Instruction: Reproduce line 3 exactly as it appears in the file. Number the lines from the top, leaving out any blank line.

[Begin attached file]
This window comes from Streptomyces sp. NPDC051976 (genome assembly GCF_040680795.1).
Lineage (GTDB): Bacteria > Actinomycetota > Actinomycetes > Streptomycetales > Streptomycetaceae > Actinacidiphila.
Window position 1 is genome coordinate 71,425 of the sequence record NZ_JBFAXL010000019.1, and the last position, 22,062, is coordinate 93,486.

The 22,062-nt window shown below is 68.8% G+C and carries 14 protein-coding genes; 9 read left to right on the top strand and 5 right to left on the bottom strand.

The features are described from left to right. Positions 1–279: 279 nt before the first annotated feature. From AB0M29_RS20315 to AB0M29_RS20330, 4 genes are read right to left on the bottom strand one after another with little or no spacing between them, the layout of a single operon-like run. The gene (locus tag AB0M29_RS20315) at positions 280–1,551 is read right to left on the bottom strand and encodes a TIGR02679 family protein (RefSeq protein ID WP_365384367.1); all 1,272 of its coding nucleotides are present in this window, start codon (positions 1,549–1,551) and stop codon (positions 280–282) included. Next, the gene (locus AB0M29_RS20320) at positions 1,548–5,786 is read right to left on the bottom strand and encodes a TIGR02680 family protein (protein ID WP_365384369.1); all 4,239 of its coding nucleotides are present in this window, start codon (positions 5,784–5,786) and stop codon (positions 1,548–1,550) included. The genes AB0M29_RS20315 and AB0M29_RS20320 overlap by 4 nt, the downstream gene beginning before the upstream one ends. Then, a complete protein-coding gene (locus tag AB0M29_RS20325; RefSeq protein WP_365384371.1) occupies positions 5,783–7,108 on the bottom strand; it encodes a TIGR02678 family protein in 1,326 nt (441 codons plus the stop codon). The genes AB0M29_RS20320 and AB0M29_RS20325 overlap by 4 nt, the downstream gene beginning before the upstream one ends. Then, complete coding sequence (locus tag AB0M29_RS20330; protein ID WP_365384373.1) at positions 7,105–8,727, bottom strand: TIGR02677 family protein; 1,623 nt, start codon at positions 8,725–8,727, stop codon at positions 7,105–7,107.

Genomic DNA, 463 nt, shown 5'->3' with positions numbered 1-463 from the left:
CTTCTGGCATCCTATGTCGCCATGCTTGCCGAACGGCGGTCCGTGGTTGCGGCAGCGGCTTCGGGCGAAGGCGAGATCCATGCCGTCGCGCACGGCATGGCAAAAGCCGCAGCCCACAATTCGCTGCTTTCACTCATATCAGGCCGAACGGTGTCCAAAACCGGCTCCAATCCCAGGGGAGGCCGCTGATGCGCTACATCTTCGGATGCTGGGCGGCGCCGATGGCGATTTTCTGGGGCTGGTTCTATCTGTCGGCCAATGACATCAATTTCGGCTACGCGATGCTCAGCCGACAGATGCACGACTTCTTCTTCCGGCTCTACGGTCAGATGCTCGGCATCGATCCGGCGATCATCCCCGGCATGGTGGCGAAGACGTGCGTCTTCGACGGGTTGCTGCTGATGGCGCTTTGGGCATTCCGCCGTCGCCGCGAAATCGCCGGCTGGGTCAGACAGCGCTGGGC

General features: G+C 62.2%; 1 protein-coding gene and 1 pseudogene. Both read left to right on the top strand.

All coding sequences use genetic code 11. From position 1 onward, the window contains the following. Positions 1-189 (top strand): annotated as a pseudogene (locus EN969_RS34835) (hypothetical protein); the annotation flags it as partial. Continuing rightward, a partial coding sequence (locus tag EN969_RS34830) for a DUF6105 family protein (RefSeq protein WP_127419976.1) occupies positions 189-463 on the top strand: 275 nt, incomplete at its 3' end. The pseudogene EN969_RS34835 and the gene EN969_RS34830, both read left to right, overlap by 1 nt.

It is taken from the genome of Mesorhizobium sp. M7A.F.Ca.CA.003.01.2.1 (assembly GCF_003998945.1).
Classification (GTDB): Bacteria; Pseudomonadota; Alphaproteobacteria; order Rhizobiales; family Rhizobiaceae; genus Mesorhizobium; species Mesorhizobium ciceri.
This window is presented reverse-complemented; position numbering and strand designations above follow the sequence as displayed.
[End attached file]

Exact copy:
Window position 1 is genome coordinate 71,425 of the sequence record NZ_JBFAXL010000019.1, and the last position, 22,062, is coordinate 93,486.